Brits: Make A Vote, Put Cash A Hackerspace’s Way

Those of you who have been involved in the running of a hackerspace or makerspace will know the never-ending struggle to maintain financial solvency, and the quest for sources of income to move your organisation forward. It’s certainly a topic upon which Hackaday’s crew have some experience, more than one of us has helped run a space.

A good avenue to explore lies with community grants: money from organisations on a philanthropic basis to invest in community organisations. These can come from charities, governmental organisations, or even from companies as part of their corporate social responsibility. It’s this last source of grant money that claims our attention today, because we are in the final days of voting for the Aviva Community Fund, in which the British financial and insurance company makes grants for worthy causes across the country. The causes compete to gain as much support as they can, and hope to thus win their prize.

Among the many worthy recipients of the cash are a selection of hackerspaces. First up are Hitchin Hackspace, whose Big Hak full-size rendition of a Milton Bradley Big Trak toy was featured in our coverage of EMF Camp 2016. They are building a new space in what we’ll call a redundant community facility because it sounds better than “Former public toilet”, and winning a grant will help them a lot in that aim.

Then we have East London Makerspace. They have secured an unused garage to turn into a makerspace, as the capital’s population of our community swells to support ever more spaces in its different suburbs. Like Hitchin, the money would go to the essential work involved in creating a functioning space where previously there was nothing.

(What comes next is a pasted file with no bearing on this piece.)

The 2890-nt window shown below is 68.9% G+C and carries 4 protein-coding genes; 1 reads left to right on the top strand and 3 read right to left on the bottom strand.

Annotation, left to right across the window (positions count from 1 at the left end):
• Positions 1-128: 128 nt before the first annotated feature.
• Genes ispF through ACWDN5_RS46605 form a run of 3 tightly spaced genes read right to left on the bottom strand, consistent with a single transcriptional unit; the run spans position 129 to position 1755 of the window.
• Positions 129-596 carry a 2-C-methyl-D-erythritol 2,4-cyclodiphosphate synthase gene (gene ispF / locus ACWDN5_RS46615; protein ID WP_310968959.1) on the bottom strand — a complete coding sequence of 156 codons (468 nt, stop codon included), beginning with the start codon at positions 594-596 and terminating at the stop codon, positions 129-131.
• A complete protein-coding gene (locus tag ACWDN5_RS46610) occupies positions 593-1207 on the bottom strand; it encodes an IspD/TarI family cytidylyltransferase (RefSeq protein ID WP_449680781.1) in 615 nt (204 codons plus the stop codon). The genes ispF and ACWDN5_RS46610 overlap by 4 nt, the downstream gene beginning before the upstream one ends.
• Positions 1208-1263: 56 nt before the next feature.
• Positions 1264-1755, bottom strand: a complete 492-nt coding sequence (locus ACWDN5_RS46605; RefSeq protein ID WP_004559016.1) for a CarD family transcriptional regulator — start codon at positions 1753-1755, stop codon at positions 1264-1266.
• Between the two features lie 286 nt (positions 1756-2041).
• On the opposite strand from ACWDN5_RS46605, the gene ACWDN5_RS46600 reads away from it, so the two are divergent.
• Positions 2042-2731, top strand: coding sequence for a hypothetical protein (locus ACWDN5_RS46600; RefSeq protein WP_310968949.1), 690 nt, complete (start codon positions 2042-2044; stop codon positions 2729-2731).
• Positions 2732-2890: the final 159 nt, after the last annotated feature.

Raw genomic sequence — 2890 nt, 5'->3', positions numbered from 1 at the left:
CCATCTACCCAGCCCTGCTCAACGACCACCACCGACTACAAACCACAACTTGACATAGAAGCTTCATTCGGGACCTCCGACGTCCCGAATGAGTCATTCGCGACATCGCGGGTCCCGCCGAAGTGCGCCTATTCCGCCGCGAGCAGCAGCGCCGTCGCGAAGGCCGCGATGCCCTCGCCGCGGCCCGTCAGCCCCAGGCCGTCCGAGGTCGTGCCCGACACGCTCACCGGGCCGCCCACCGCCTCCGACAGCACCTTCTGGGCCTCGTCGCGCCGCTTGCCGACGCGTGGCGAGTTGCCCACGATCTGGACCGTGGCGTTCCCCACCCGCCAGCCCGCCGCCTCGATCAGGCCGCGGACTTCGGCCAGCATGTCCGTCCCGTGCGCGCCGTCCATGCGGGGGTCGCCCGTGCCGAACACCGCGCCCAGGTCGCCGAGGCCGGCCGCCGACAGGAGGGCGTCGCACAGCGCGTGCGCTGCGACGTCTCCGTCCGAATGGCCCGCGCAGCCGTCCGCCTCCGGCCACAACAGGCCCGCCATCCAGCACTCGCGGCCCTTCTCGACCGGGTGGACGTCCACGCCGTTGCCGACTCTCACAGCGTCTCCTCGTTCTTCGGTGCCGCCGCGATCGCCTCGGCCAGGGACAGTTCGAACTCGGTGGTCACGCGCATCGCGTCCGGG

Finally, we have the unexpected, a heating system from Milton Keynes Men In Sheds. If you know about Men In Sheds as a community organisation for older people, you’ll be wondering why this is listed here. What we haven’t told you is that MK Makerspace is a subgroup of the MK Shed that occupies the upstairs portion of their building, and what warms the Shedders also warms the hacker community of one of Britain’s new towns.

These appear to be the only hackerspaces bidding for grant money, but votes can usefully be given to other allied causes. Linlithgow Remakery and Tool Library, for instance could use a boost, as could the other Men In Sheds groups scattered across the competition.

So if you are one of Hackaday’s British readers, please take a minute to stop by the voting pages listed above, and give them a boost. You have a couple of days to get your votes in, so make them count, and make a difference!

Disclosure: [Jenny List] is a member of Milton Keynes Makerspace.

9 thoughts on “Brits: Make A Vote, Put Cash A Hackerspace’s Way

  1. Nothing wrong with Men’s sheds. For a start they arnt just for men.
    Also the age limit isnt set in stone at 50. If youve got something to offer to the group it will often be ignored.
    Theyve changed a lot since the idea came out of Australia.

    They face all the same challenges to set up and keeping running as a hackerspace.
    Premises, money, members and keeping the momentum up.

    There was no local Hackerspace for me after moving to Trowbridge in Wiltshire from South London where I was a member of the South London Makerspace. Bristol hackerspace was just a bit too far for regular visits.

    So I approached Trowbridge Men’s shed and asked if I could start a weekly Techie session for those of us who were into electronics, microcontrollers and 3d printers. We now have a thriving weekly Thursday afternoon Techie session.
    If we want more time we can just turn up and use the facilities just like any hacker or maker space.

    1. Very true, MK’s Men In Sheds have been a very good host for the Makerspace, an I hope we’ve brought useful stuff to them.

      And yes, not just for men :) But the name does provide a hurdle to attracting a more diverse makerspace membership, sadly.

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